During the past century we killed over 100 million of our fellow human beings – in the various wars, genocides and other social horrors. And we are developing – and making available – ever-more lethal weapons. And we ignore global warming. Is our human species lurching toward extinction? Where are the social sciences that might give us the tools to curb our ghastly ways and safeguard our lives on this planet? Such science is nowhere in sight.
My response is to help jump-start new basic science – about Social Psychology and about Social Space. They do not directly and immediately claim to stop social horrors. In the past earnest, well-meaning individuals and entire social movements have indeed tried to directly address such profound issues as “Ending Wars” and “Ending Hatred.” Time and again, they failed. I am thinking of The League of Nations, after the First World War and The United Nations, after the Second World War. I am convinced that we need more control over our lives in the Social Space in which we actually live. And that new basic social science can lay the groundwork for achieving it. We have before us the example of basic physical science — begun by Newton and others – developing into the powerful science about Physical Space we have now. But it took a few centuries to reach its present level of success. I hope my effort won’t require a few centuries to bear fruit. We don’t have that much time.
The book “Immediacy: Our Ways of Coping in Everyday Life” proceeds from recognizing that from the moment we take our first breath to the moment we take our last breath, each one of us has to Cope with the immediate world. This is an ongoing, personal imperative. Yet our coping tends to follow a number of distinctive modes – which I try to identify and clarify. This book, more than the others, bears the imprint of my exposure to Harvey Smith, a 1940’s Chicago trained Symbolic Interaction sociologist (while I was in graduate school at UNC, Chapel Hill).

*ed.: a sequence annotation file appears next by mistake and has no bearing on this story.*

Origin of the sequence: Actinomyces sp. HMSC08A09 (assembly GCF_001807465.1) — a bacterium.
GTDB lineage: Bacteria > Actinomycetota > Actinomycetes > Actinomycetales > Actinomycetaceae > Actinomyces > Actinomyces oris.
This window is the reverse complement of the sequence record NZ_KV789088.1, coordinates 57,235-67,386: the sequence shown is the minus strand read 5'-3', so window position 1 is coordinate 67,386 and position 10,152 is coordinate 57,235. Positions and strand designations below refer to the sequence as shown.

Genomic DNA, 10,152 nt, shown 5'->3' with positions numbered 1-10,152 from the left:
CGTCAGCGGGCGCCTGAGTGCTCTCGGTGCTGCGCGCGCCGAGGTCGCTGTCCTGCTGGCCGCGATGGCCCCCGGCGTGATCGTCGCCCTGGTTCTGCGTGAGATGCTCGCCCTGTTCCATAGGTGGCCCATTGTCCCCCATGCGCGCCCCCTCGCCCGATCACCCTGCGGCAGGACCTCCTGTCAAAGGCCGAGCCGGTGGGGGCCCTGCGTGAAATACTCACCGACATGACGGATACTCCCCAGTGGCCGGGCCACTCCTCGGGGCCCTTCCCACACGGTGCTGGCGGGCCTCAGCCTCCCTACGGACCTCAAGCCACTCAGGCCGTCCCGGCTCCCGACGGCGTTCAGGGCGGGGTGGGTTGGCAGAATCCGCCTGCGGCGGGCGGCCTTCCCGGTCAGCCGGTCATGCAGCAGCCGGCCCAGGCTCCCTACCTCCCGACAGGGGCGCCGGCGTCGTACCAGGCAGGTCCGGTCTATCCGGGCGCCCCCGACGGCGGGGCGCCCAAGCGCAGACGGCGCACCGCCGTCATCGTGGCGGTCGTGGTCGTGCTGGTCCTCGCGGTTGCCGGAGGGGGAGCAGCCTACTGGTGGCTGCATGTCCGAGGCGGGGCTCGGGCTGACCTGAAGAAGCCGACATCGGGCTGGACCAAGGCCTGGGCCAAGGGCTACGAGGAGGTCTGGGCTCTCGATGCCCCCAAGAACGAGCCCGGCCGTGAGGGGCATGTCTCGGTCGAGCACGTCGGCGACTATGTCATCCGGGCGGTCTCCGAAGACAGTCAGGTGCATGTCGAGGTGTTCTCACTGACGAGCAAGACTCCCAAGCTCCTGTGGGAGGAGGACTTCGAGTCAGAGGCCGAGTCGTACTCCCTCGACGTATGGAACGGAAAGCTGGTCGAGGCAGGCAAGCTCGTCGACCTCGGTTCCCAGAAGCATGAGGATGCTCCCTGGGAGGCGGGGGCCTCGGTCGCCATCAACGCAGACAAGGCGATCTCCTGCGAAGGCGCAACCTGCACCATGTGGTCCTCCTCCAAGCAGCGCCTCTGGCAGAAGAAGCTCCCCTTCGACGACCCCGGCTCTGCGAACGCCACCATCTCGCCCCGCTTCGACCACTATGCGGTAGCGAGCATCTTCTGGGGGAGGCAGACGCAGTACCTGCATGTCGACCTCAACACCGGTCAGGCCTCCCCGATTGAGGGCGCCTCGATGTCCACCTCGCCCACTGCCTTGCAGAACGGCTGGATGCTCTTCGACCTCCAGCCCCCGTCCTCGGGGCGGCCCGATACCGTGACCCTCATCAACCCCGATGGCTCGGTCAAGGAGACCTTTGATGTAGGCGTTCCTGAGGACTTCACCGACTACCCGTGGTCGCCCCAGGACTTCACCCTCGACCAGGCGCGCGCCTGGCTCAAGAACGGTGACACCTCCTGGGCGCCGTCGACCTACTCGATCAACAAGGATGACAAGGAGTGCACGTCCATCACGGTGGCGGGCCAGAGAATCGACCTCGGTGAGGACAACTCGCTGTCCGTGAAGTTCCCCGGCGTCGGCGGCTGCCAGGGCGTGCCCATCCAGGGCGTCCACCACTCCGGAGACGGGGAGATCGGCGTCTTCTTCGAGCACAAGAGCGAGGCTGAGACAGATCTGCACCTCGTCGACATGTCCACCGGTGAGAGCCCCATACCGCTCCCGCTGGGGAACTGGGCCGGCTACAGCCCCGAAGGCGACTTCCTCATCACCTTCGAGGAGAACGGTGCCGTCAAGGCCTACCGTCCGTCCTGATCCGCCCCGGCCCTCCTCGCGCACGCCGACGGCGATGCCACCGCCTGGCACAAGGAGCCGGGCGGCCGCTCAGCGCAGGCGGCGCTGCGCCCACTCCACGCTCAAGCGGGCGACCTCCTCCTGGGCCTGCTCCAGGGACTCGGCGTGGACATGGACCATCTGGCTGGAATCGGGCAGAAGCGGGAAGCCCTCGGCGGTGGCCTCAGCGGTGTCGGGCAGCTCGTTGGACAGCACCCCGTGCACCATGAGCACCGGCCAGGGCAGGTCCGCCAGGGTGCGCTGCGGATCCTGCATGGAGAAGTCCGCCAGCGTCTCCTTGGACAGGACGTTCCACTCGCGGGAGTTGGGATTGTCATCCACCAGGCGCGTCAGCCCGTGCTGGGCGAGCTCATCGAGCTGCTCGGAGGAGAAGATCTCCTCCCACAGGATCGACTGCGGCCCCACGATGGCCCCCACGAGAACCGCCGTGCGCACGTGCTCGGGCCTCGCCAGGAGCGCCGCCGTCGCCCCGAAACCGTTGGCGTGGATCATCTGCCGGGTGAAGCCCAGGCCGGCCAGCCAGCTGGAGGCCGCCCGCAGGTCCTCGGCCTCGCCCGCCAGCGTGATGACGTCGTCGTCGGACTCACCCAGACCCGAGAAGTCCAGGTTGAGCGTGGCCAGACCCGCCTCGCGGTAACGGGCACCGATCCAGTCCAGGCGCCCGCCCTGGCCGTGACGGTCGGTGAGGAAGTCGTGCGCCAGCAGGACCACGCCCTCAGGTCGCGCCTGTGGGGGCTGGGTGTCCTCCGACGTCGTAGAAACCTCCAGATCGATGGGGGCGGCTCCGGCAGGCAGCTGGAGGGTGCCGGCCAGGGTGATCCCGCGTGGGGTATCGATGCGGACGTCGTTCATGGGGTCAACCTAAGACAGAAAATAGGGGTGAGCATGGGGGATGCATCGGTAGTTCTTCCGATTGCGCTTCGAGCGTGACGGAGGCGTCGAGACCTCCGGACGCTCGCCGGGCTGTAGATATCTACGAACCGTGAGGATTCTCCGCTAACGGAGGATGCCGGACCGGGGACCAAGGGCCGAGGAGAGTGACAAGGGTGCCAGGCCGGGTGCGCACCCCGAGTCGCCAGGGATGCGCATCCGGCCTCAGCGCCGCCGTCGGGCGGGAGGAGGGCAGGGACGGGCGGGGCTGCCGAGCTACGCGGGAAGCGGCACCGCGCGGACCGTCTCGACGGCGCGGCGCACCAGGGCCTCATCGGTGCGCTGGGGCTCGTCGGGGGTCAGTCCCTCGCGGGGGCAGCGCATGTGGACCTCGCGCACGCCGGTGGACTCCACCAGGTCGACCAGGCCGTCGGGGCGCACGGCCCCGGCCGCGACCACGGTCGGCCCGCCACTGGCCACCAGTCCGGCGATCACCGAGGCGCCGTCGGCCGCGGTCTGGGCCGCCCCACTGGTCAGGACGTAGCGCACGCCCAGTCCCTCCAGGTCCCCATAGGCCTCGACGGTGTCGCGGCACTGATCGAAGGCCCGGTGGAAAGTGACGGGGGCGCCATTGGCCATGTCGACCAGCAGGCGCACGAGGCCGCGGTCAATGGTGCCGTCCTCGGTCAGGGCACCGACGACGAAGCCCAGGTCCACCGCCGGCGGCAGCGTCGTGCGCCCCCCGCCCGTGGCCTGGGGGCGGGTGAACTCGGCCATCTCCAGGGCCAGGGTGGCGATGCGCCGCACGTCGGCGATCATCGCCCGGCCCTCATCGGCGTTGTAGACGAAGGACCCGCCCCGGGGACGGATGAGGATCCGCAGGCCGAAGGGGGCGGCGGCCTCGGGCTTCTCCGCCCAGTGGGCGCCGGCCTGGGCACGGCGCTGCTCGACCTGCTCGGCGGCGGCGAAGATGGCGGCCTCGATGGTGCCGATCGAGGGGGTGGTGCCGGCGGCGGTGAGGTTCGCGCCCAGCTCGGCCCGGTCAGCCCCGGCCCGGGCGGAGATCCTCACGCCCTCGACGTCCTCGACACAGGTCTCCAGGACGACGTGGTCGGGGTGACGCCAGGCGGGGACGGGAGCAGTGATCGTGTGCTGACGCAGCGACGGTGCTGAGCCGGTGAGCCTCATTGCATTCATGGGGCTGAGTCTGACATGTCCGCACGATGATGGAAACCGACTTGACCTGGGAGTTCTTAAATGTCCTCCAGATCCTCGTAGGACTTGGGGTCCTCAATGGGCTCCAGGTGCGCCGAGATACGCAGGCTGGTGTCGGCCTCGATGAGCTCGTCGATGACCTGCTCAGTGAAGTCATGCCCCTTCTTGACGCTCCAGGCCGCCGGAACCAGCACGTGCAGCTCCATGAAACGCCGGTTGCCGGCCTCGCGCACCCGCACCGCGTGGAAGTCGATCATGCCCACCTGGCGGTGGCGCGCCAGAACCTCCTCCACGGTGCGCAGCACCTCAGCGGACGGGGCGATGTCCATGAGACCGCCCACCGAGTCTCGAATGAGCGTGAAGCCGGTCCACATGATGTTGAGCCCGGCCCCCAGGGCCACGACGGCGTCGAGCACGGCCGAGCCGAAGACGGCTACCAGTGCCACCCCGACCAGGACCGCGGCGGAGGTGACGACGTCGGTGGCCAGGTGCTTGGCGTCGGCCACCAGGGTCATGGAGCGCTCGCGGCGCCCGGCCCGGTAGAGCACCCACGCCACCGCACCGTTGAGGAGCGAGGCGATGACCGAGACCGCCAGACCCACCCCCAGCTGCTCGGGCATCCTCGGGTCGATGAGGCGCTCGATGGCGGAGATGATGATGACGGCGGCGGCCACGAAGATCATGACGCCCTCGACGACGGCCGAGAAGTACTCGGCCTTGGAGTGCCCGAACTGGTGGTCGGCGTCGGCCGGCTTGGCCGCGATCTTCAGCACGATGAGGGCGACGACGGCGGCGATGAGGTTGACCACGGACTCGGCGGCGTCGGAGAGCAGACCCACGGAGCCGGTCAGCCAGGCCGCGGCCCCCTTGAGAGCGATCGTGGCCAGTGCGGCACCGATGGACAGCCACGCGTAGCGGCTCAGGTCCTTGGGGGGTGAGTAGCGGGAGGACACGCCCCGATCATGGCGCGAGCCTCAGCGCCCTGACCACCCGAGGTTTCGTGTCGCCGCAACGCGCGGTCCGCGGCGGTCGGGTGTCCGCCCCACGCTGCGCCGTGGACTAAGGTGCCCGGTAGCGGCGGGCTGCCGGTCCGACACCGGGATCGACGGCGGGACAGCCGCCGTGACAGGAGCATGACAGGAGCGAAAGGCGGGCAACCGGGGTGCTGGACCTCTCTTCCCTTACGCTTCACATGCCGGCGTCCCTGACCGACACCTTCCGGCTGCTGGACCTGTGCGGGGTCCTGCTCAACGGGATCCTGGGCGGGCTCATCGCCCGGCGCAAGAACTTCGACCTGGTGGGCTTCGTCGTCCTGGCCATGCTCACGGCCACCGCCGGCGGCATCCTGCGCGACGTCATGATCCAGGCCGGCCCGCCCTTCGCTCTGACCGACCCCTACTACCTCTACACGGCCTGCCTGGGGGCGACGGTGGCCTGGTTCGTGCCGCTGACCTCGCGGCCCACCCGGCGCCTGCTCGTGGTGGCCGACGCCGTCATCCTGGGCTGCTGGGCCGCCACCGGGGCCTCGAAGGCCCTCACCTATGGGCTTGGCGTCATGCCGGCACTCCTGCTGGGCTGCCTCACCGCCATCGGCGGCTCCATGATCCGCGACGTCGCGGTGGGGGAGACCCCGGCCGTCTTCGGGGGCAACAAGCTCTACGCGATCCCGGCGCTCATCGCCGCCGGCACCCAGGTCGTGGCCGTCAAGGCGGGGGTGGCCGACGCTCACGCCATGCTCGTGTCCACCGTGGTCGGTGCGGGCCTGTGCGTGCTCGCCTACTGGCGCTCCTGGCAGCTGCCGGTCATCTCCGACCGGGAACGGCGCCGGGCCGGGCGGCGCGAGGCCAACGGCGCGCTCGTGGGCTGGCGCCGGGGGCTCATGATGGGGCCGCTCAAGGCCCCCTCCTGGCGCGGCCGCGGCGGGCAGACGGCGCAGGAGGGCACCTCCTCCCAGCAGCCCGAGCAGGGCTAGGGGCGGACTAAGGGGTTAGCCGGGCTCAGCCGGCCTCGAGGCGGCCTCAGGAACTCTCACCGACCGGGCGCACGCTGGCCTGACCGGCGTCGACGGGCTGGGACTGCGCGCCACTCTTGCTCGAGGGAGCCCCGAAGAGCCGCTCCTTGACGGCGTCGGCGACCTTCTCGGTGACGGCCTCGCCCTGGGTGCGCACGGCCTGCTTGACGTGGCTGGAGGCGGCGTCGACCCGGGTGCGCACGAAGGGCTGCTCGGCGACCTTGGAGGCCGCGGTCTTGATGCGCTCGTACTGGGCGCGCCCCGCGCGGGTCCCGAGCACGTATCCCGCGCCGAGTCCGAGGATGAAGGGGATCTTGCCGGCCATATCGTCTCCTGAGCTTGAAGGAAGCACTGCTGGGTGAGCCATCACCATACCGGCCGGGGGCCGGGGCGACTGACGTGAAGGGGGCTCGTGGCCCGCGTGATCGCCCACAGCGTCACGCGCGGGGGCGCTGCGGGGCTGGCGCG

Finally, here is an excerpt from the beginning of my most recent book, “We live in Social Space”:
“We live in a whirlwind of connectivity: There is seemingly no limit to who can connect with whom. Distance is no longer a word that has meaning. And place seems a quaintly irrelevant term. When we are within reach beyond the here, there seems to be no here. There is only connectivity. Only fleeting, ephemeral connectedness without duration seems real. Indeed ‘duration’ is another term that has vanished from our life.
“Taking a step back from this picture of modern woe, what are we missing in our disgruntled despair? Is there a location, amid the connectedness, where we are we? Where we are here? Do we have any kind of grounding? Is there, after all, something real that underlies human social living no matter how ephemeral and fleeting are its manifestations in our daily life?
“I suggest that one can conceive of Social Space as the base camp from which we actually do live our lives, regardless of the seemingly fleeting character of that daily life. The nature and content – the actual functioning — of that Social Space can be discovered.
“We may not be aware of it, but we live in, and through, and by the actions of social space. The book examines four attributes of that Social Space…They give new illumination to many facets of our life – from our sexuality to willingness to believe in false messiahs, and much more.”
I hope that some current students might take up the challenges inherent in my efforts.
Finally I must point out that in these past years Sociology has been a haven, and a family for me. It has given identity and focus to my life — as both a survivor of horrors and a human being. I am grateful. Not only for the “field” of sociology but to individual practitioners who speak my language. I can still hear my mentor, Harvey Smith, speaking of – and himself living – the joy of “doing sociology.” I am thankful. To him and to so many of my colleagues.